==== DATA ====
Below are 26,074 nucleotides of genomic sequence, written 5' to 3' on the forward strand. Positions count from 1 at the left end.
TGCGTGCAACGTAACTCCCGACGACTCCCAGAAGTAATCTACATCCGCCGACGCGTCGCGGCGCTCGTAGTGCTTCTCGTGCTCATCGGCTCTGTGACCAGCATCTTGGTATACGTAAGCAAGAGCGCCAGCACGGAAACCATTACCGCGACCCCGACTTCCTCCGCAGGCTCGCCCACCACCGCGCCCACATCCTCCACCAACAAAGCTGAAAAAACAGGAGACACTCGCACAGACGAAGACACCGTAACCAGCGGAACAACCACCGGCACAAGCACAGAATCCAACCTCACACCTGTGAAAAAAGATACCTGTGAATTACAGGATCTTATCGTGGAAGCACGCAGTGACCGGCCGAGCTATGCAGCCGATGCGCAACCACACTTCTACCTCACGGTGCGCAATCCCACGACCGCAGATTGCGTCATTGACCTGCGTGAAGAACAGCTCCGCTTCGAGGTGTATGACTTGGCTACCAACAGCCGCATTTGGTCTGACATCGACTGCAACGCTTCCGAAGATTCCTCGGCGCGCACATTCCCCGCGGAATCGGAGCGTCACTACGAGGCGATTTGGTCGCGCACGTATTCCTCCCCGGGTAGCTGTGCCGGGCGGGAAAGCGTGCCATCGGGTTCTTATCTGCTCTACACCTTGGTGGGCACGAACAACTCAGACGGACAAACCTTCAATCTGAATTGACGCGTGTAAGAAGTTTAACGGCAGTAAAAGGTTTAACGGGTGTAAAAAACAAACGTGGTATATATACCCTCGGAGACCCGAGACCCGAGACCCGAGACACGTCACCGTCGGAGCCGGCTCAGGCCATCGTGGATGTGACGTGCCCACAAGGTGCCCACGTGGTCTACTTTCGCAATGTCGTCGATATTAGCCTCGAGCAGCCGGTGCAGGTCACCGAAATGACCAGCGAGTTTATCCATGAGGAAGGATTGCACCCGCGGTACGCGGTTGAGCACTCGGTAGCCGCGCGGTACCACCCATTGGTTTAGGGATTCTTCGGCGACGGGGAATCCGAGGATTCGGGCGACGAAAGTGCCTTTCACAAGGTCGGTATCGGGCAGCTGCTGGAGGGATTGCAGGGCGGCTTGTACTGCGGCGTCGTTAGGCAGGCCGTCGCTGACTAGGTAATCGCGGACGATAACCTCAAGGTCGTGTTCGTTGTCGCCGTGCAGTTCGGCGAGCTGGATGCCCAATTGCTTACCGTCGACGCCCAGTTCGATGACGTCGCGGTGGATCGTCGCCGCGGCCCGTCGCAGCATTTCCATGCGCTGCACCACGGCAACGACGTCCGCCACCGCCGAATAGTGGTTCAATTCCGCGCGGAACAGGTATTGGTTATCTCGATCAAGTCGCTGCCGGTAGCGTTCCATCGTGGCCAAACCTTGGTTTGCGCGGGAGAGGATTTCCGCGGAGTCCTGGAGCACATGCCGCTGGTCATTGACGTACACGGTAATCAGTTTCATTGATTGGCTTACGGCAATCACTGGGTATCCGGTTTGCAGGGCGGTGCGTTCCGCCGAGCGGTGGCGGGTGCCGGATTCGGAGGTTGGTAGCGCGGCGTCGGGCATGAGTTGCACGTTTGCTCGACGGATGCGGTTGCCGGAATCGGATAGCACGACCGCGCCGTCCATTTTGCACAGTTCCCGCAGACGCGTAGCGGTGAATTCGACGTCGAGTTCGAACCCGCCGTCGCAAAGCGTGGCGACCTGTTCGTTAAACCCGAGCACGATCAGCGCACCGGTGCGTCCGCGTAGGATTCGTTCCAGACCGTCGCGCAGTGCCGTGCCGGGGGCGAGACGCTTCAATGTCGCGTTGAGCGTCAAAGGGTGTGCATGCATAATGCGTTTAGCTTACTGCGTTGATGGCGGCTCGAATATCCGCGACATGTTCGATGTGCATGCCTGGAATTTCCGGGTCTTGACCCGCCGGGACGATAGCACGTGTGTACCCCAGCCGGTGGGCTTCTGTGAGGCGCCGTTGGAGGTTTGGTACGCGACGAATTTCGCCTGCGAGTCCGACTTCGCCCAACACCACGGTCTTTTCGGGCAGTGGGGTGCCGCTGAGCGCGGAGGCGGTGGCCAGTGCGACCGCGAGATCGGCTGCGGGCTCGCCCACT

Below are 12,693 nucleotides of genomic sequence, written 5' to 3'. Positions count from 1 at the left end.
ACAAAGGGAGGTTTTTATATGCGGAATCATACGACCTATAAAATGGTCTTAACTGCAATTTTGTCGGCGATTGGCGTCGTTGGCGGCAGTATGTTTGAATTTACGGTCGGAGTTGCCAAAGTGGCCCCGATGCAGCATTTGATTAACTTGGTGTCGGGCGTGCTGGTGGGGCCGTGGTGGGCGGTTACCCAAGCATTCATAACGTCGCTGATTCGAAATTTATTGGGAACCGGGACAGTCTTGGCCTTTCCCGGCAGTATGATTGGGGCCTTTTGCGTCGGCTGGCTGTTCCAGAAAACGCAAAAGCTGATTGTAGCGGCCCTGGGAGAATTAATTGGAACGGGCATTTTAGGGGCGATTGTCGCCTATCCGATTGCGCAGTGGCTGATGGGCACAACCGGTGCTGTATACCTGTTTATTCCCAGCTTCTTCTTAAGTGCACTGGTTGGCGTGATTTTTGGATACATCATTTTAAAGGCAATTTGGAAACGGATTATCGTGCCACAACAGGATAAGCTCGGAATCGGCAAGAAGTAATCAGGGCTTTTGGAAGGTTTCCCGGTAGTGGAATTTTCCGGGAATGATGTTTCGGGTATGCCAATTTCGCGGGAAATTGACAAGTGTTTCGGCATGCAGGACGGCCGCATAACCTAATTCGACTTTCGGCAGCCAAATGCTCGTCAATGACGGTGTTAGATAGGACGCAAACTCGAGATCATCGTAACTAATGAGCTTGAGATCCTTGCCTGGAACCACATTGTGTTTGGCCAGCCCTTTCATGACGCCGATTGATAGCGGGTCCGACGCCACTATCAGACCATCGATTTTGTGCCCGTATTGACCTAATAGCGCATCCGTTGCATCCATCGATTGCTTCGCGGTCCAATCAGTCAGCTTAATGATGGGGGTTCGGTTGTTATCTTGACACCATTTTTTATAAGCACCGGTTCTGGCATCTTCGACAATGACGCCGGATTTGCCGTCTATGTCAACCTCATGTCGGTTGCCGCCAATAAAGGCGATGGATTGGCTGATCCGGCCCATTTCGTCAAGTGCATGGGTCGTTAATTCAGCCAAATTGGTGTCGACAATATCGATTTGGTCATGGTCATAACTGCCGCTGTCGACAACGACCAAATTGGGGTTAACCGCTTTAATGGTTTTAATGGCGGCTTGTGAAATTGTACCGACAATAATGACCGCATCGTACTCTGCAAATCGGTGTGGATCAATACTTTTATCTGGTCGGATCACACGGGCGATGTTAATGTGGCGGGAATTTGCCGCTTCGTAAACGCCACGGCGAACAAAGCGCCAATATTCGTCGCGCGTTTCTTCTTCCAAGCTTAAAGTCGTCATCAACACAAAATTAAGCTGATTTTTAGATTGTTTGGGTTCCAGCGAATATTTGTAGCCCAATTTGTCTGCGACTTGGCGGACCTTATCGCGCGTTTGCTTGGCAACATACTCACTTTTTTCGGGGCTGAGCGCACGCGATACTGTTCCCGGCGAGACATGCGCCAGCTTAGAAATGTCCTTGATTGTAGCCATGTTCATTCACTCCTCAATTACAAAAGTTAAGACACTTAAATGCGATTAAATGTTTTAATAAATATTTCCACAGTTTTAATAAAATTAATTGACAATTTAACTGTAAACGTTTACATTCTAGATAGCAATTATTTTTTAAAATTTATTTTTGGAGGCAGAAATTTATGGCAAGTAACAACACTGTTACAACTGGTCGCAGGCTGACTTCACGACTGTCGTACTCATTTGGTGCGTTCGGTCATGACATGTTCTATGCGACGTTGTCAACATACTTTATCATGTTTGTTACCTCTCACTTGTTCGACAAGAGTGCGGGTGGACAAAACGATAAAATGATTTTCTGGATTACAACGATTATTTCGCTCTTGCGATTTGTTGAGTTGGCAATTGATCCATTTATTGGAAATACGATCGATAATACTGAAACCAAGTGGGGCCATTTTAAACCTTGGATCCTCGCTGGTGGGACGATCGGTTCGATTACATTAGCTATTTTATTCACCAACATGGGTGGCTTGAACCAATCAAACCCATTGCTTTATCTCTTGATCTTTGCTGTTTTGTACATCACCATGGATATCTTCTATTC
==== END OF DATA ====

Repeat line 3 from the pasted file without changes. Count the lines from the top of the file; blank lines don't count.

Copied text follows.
Below are 12,693 nucleotides of genomic sequence, written 5' to 3'. Positions count from 1 at the left end.